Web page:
Restart a Heart

Restart a Heart Day is recognised on October 16th each year.  This initiative aims to provide education and raise awareness on the importance of performing early CPR and defibrillation in the case of cardiac arrest.

25,000 Australians each year suffer cardiac arrest. It can happen to anyone, and can occur suddenly without warning, or as a result of an accident or medical condition… drowning, major trauma, electrocution, allergic reactions, or respiratory problems.

9 out of 10 people who suffer cardiac arrest do not survive.

Read that again… 9 out of 10 people who suffer cardiac arrest DO NOT survive.

How can we reduce this terrifying statistic?

Through increasing awareness, education, and having lifesaving equipment available. For every minute that defibrillation is delayed the chance of survival decreases by 10%. We need more people knowing what to look for, what to do, and having the lifesaving equipment on hand.

The Restart a Heart message is simple – call, push, shock.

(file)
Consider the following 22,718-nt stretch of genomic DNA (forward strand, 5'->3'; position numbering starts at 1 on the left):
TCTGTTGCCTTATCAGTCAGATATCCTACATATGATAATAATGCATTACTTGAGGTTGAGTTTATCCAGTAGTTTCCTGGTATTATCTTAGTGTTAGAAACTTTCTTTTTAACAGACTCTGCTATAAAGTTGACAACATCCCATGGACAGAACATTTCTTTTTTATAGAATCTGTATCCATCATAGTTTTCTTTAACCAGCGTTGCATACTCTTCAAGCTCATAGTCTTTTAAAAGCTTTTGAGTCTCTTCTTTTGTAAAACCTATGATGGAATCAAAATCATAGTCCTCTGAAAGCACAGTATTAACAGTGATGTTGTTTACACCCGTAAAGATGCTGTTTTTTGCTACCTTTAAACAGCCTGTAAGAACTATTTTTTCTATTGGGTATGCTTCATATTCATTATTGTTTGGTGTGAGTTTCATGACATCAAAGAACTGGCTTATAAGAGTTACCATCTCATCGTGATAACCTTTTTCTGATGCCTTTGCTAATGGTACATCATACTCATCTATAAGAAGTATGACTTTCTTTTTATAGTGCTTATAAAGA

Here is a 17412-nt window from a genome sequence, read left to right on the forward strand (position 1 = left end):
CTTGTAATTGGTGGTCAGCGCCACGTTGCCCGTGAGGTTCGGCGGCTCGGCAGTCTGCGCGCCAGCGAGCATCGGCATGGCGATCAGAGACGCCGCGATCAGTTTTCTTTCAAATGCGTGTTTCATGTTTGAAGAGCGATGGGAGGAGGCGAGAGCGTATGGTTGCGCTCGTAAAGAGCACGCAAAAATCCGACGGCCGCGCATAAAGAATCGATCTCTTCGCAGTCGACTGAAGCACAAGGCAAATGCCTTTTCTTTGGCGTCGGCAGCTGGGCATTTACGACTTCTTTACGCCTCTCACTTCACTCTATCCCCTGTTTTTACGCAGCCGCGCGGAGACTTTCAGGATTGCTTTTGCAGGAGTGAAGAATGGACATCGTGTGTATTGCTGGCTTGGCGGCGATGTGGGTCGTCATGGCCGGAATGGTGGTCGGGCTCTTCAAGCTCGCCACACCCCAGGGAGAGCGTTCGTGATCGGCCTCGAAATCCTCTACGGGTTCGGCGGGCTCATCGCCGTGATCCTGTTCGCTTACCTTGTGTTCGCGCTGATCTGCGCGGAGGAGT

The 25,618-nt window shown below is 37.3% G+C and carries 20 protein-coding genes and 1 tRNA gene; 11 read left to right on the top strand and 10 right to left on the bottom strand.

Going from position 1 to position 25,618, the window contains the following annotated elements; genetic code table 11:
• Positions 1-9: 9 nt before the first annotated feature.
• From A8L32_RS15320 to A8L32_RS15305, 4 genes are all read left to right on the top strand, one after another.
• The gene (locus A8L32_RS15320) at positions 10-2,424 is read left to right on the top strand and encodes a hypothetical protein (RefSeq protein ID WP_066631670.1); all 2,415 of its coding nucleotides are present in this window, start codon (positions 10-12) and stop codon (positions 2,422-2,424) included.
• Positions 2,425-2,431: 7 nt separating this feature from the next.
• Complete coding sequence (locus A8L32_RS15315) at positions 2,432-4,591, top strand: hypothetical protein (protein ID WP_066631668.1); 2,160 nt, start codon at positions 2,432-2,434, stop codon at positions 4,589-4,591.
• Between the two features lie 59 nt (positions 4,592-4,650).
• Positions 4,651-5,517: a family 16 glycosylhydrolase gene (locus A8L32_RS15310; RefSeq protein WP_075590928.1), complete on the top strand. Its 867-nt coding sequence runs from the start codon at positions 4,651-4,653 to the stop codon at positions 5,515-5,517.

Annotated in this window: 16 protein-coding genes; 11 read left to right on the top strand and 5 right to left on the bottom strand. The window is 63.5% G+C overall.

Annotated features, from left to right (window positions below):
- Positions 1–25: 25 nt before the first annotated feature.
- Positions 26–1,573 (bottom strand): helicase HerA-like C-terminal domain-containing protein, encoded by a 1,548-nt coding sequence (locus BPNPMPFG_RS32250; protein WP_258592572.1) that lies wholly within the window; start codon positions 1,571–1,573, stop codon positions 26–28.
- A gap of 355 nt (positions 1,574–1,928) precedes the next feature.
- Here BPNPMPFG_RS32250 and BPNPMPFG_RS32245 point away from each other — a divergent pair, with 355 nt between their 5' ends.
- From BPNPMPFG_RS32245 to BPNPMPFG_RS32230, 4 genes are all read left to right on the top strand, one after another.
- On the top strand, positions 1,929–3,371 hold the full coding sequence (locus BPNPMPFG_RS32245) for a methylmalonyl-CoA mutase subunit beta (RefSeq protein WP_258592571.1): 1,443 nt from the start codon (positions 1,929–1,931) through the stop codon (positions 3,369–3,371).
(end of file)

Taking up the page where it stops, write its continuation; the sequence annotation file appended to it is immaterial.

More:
These 3 vital steps form part of the chain of survival.

Call for help and for a defibrillator.

Push the chest to perform CPR.

Shock the casualty’s heart using a defibrillator.

CPR chart

To increase person’s chance of surviving a cardiac arrest it is vital that:

  • We can recognise what a cardiac arrest looks like and call for help immediately
  • We commence CPR as early as possible
  • We have access to and use a defibrillator or AED as soon as possible
  • The casualty receives advanced medical care from paramedics or doctors as soon as soon as possible

It’s simple, if more people have the required skills and knowledge to perform CPR, along with having access to a defibrillator in the community, the more lives that can potentially be saved.

So ask yourself, would you know what to do if a loved one suffered cardiac arrest?

If the answer is no, then it’s time to learn. Don’t let “if only…” situation happen.

Remember, time is critical when someone has suffered a cardiac arrest, call an ambulance immediately (000), start CPR and use a defibrillator as soon as possible.

Being prepared saves lives. Learn what to do, and where your nearest defibrillator is.

 Together let’s reduce this statistic.